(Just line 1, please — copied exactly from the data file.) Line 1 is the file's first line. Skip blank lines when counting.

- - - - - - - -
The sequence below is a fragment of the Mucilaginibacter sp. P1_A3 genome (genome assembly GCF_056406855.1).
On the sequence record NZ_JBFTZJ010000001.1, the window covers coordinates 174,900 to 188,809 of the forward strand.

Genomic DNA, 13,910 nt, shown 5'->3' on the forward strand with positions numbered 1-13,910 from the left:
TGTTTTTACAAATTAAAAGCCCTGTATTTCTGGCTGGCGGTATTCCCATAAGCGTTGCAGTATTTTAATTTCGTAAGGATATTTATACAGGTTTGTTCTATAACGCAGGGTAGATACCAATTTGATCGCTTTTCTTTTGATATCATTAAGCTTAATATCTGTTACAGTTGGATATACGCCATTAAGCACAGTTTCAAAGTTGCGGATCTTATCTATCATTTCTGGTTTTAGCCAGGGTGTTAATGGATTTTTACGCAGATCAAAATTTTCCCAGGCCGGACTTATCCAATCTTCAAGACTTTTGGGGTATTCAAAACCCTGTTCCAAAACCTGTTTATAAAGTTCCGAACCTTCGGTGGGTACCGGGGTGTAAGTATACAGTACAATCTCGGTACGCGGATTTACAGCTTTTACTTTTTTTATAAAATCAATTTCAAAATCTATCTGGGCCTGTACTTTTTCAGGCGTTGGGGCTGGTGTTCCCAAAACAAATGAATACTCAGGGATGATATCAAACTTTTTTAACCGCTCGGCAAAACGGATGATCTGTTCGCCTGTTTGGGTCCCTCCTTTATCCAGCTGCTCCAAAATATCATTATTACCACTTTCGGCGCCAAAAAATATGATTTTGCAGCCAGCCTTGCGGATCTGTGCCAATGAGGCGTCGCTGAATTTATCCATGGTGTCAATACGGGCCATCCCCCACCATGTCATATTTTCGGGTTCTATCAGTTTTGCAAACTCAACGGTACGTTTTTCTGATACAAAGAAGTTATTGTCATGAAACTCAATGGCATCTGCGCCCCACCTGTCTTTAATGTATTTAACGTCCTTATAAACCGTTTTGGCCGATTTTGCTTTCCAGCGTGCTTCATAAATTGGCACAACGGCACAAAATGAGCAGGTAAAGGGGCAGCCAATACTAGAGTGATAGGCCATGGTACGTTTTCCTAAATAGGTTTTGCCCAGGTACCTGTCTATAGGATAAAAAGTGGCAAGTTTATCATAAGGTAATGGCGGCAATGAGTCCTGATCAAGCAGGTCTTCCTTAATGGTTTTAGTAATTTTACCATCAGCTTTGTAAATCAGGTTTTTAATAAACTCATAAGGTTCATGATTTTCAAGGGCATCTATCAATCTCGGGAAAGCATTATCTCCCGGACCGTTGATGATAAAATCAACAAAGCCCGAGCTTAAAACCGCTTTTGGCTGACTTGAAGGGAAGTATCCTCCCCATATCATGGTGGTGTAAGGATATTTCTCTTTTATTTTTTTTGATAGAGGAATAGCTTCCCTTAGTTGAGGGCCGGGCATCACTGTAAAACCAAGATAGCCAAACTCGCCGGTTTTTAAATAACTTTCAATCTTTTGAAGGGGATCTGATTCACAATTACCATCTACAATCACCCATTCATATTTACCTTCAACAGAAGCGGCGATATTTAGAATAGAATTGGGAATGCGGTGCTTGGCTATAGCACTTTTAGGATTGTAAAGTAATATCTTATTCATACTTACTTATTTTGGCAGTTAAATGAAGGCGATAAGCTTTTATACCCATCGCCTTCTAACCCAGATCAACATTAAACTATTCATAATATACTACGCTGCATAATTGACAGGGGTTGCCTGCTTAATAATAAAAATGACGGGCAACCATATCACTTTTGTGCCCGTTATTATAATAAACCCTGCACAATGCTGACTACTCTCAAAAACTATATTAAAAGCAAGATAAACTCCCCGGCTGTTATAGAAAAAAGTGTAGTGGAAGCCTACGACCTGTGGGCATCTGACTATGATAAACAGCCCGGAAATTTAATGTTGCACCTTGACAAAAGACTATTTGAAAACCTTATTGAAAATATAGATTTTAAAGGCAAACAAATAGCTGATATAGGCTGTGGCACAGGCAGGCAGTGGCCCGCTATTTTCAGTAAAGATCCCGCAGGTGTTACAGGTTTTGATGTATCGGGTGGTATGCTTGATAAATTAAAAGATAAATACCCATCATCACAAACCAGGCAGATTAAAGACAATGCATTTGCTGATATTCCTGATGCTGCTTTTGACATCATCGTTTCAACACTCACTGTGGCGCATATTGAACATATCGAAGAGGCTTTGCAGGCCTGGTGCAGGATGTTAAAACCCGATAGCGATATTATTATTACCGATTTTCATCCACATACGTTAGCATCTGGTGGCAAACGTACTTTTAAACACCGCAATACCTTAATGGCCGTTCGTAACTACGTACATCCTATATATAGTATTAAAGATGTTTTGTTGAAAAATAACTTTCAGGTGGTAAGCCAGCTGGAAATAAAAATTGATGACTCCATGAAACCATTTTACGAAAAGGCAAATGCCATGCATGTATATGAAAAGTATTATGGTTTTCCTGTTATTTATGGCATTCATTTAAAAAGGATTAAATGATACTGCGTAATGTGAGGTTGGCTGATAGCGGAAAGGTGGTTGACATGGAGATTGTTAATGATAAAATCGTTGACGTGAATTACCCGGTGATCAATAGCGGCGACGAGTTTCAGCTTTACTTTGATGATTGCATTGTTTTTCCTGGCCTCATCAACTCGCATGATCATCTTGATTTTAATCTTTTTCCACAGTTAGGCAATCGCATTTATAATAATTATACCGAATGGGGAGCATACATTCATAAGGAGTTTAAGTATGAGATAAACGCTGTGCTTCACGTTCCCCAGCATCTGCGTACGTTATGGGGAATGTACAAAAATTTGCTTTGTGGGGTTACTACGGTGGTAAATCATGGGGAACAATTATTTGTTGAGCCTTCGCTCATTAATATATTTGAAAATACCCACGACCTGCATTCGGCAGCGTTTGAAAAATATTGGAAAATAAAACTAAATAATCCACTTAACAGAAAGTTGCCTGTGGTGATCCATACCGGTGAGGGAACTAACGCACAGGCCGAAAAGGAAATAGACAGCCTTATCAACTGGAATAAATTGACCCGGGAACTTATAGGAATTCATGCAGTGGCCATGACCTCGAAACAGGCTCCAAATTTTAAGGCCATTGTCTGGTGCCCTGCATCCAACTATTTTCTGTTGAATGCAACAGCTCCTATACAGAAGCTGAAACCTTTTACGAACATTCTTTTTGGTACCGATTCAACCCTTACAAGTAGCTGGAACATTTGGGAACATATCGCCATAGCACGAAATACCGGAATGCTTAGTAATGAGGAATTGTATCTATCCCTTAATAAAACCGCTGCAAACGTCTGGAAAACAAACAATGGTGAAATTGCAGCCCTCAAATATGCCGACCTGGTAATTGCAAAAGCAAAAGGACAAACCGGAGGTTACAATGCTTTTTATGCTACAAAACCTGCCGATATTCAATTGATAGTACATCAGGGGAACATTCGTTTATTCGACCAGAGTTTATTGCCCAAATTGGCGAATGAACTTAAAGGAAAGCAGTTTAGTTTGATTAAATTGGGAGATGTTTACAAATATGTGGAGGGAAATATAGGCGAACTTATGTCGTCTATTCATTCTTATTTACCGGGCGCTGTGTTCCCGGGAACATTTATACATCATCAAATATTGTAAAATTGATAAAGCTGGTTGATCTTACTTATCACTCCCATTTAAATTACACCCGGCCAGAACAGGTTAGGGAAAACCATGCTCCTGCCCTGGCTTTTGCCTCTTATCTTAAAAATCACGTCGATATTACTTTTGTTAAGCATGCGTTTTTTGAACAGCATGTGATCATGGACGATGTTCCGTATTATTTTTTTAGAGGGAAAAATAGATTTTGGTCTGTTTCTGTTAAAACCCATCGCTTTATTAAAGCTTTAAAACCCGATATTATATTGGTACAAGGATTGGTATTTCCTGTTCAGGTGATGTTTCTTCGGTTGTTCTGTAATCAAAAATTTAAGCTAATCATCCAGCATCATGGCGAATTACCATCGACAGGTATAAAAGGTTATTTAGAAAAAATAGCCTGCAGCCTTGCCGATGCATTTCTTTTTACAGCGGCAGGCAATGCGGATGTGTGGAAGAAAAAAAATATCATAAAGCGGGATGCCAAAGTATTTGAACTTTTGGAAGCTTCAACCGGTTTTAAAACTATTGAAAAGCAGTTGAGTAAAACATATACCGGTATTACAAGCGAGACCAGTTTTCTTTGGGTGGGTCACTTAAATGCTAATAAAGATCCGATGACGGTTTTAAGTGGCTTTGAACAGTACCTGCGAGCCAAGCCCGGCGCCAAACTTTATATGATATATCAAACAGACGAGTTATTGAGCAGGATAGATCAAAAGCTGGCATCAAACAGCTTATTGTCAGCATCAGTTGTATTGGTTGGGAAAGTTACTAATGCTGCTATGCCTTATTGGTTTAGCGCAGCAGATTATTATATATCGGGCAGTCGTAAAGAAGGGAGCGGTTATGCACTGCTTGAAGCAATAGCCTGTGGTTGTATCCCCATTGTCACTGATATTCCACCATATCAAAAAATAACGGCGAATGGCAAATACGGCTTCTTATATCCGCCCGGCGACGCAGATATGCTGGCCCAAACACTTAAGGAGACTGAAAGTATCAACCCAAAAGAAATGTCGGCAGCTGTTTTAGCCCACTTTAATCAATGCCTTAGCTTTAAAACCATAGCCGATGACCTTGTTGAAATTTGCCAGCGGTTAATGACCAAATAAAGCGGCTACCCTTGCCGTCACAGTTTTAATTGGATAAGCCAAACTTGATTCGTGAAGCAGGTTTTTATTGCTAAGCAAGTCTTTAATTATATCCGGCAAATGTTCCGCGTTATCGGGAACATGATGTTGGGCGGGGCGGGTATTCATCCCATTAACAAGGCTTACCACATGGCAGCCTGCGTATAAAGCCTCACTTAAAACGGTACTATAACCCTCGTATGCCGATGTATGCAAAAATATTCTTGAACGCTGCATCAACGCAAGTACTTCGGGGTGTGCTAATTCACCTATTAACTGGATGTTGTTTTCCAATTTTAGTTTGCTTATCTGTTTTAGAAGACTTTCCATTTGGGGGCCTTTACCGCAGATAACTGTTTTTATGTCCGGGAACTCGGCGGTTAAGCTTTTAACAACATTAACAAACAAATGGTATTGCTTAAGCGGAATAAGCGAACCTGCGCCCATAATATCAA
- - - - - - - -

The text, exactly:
The sequence below is a fragment of the Mucilaginibacter sp. P1_A3 genome (genome assembly GCF_056406855.1).